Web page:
by Natalie Crick

I lost six children here in the wood.
Even now, I see
bright hair flashes in pools of sun;
babies’ hair.
Gestures flake away
warm and human,
their pink light bleeding and peeling,
falling like blessings.

My womb rattles inside its cage:
this body,
ungodly as an infant scream.
I spin on my own spike.

If I call,
they might crawl out,
death-gowns frilled at the neck,
wet waxen feet.

The moon has nowhere to go.
I have been
filling and emptying for years.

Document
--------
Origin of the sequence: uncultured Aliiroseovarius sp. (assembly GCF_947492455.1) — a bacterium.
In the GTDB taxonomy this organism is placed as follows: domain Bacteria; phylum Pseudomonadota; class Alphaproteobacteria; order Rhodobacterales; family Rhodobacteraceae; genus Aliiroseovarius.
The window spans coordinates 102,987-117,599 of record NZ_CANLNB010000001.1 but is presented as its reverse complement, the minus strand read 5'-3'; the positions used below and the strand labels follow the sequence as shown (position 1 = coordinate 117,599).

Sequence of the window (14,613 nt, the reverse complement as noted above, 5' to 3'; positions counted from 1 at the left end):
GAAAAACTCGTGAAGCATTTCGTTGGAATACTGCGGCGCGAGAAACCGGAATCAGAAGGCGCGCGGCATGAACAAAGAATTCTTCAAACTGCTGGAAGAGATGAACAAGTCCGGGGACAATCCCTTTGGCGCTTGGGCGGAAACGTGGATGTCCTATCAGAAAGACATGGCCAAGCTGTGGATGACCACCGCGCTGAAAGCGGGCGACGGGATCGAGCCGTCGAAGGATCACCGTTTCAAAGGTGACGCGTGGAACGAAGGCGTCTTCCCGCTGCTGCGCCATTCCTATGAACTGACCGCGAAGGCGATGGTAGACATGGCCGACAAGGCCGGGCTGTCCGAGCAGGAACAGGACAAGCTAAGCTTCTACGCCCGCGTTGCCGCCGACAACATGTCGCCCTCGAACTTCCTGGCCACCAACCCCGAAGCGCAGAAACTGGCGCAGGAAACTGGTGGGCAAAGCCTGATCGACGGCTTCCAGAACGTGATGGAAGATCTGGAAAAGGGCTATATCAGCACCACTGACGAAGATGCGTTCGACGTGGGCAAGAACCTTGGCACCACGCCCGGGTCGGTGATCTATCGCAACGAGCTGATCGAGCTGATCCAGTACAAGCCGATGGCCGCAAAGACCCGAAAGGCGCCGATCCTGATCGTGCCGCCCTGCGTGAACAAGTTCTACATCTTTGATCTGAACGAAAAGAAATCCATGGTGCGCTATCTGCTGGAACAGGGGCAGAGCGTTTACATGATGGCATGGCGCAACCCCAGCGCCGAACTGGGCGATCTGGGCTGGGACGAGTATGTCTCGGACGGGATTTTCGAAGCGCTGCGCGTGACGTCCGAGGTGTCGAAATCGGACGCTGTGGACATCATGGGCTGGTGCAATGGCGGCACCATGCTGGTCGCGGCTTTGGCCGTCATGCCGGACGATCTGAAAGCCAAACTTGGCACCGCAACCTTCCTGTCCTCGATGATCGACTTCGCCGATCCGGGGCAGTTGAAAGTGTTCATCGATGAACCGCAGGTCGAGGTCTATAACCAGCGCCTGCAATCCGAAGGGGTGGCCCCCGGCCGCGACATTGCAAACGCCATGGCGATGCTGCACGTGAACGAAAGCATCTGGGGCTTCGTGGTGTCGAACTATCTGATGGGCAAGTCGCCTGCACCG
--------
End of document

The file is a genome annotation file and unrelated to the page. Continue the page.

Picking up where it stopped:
Natalie Crick, from the UK, has poetry published or forthcoming in a range of journals and magazines in the UK including Interpreters House, Poetry Salzburg Review, Bare Fiction, Poetry Scotland, The SHOp, and London Grip. Outside of the UK, she has work published in Rust and Moth, The Chiron Review, 2River, The Ofi Press, The Perch Arts and Literary Magazine (Yale University), Plath Profiles, and The Adirondack Review. She is studying for an M.A. in Writing Poetry at Newcastle University (UK) and is currently taught by Tara Bergin and Jacob Polley. Her poetry has been nominated for the Pushcart Prize twice. She has been invited to read poetry at Newcastle’s poetry festival this May (UK).

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